* Sixty pct of new orders in H1 from industrial clients
* Recycling, dismantling business still a sellers' market
* Revenue growth to come from industrial clients
(Adds CEO quotes on industrial sites, dismantling)
By Geert De Clercq
PARIS, Aug 28 French water and waste group
Veolia Environnement's first-half 2014 net profit more
than doubled as its focus on waste treatment for industrial
clients over municipal water customers began to pay off.
With margins in Veolia's core French water-concession
business being squeezed in difficult contract negotiations with
its municipal customers, the firm is focusing on waste treatment
for industrial customers.
"Commercial efforts targeting the industrial sector are
already bearing fruit," Veolia Chief Executive Antoine Frerot
said. He also confirmed the firm's earnings guidance.
Consolidated net income jumped to 210 million euros ($277
million) from a restated 85.5 million in the year-earlier
period, while revenue edged up 1.4 percent to 11.23 billion
euros from 11.07 billion.
Frerot told an earnings call that 60 percent of the firm's
new orders during the first half had come from industrial
clients and 40 percent from municipal clients.
Frerot cited the extension of a contract with Swiss
pharmaceutical company Novartis for technical services
and facilities management with a cumulative revenue of 925
million euros over five years, as well as the construction and
operation of two biomass plants in Canada that will yield
cumulative revenue of 1.1 billion euros.
Veolia also won a contract to build and operate a raw water
treatment plant for BP's Khazzan gas field project in the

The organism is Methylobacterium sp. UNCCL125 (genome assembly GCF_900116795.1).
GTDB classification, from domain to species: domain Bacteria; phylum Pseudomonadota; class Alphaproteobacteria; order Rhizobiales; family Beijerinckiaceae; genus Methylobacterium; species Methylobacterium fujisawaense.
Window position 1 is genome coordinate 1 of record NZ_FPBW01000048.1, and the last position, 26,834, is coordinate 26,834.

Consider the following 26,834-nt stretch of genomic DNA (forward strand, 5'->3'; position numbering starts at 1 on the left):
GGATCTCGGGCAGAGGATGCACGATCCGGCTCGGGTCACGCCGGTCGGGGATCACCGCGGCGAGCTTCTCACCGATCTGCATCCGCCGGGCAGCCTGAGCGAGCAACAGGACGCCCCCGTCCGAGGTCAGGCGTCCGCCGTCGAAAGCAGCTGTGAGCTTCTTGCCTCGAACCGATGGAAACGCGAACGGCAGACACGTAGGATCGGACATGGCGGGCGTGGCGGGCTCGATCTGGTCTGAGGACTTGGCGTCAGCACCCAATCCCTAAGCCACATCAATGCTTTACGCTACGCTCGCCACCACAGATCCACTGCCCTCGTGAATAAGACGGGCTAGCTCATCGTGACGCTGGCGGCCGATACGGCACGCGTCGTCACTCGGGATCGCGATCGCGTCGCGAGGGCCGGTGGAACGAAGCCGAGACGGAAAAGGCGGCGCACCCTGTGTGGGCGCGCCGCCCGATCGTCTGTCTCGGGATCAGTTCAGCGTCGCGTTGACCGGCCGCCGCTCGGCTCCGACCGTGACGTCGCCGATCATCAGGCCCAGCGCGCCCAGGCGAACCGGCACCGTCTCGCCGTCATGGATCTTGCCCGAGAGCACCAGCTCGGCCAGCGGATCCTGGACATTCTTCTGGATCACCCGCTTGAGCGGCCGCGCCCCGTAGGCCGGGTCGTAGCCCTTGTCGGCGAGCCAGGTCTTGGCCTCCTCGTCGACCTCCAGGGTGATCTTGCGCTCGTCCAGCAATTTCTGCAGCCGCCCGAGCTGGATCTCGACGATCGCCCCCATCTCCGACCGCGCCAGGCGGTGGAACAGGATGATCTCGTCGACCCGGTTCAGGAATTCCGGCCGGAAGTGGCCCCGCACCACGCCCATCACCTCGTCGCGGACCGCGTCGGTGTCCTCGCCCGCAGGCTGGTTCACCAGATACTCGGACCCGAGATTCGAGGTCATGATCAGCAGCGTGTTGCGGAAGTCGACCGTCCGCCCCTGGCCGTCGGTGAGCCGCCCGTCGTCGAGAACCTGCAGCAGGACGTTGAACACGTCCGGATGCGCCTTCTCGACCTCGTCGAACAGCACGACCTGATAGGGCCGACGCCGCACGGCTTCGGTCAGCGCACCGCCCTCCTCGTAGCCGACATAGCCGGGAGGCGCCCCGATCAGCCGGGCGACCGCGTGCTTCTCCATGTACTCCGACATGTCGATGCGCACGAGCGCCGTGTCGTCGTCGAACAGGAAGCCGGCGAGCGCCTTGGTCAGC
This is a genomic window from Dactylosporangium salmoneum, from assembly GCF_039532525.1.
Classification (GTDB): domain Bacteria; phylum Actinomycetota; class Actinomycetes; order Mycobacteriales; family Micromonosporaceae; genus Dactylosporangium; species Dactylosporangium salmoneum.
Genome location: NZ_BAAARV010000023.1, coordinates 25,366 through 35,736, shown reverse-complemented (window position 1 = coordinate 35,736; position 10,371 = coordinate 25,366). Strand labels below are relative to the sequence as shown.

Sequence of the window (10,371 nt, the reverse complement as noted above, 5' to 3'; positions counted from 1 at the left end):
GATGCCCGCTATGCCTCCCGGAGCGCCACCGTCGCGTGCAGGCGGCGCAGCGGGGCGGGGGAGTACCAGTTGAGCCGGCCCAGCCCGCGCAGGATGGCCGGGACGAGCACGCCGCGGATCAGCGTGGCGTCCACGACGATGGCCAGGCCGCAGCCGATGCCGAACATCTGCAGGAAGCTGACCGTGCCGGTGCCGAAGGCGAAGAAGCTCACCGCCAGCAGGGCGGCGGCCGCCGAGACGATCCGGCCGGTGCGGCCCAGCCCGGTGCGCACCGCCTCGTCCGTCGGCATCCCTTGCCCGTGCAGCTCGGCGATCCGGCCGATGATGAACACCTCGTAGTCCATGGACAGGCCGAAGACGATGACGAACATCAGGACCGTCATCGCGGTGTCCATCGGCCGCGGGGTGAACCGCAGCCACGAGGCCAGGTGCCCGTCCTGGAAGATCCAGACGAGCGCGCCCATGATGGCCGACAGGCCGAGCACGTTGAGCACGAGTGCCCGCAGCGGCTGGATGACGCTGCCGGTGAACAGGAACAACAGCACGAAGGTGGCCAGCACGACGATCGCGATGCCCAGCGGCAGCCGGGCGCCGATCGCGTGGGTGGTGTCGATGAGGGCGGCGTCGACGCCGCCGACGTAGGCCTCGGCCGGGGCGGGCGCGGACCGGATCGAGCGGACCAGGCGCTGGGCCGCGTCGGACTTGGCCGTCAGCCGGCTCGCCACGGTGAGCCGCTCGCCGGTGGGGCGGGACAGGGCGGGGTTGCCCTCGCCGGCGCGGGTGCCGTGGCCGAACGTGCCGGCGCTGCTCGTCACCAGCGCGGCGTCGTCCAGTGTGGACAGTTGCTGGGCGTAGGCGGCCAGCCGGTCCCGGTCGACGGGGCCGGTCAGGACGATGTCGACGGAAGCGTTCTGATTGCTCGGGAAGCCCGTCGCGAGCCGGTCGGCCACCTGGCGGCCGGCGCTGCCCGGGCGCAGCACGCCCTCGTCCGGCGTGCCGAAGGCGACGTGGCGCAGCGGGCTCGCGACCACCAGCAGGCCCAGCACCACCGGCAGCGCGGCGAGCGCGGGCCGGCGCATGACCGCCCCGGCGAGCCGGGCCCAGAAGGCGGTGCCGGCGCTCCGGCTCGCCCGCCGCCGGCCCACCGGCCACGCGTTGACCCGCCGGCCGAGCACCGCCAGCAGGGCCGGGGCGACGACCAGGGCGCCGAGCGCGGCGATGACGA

Gulf Arab state of Oman with estimated cumulative revenue of $75
Frerot said the benefit of the industrial market is that it
is less capital-intensive. Even if Veolia designs, builds and
runs industrial installations, clients generally want to own
them, so Veolia does not have to finance them, thereby reducing
its capital needs.
Frerot added that margins are also better in these new
businesses than in Europe's mature municipal water markets.
"As these are new markets, there are not a lot of
competitors yet. Therefore it is a sellers' market and we are
happy with the margins that we are earning in these new
industrial markets," he said.
Veolia is also building up its dismantling business and has
won a contract from transport group RATP to dissemble more than
300 metro carriages, a contract from the French navy to
dismantle the Jeanne d'Arc and Colbert ships, and for the French
army it will dismantle military equipment and submarines.
"Developed countries no longer scuttle their old ships," he
Frerot said, adding that this market is growing quickly and that
Veolia wants to become a major player in it.
He also said that from 2018-19 he expects revenue of about
100 million euros per year from the dismantling of nuclear
He said this would start not with nuclear plants but with
research installations. The United States already spends several
billion dollars per year on dismantling nuclear research sites
and French nuclear agency CEA alone some 600 million euros per
Two contracts with the CEA to dismantle parts of research
sites Marcoule and Cadarach will allow Veolia to build up more
expertise in this market, Frerot said.
In this field, Veolia will compete with French
state-controlled nuclear group Areva.
Frerot said that he expects Veolia's revenue to grow by at
least three percent annually in coming years and that most of
this growth will come from industrial clients, as he expects
stable revenue in its core municipal water activities.
Veolia's core earnings before interest, tax, depreciation
and amortisation (EBITDA) rose 8.5 percent to 1.01 billion
euros. Ebitda from its waste activities was up 15 percent to 464
million euros and water earnings were up 2.2 percent. But core
earnings from its energy activities were down 5.4 percent due to
the mild winter that hit first-quarter profit.
"Things are going well for Veolia, but this is already well
reflected in the stock price, which has risen a lot in the past
days, so the potential for further gains is limited," a
Paris-based trader told Reuters.
By midday, Veolia shares, which are up 16 percent in the
year to date, were down 1.2 percent, slightly underperforming
the CAC40 index.
(1 US dollar = 0.7568 euro)
(Reporting by Geert De Clercq; Editing by Andrew Callus/Mark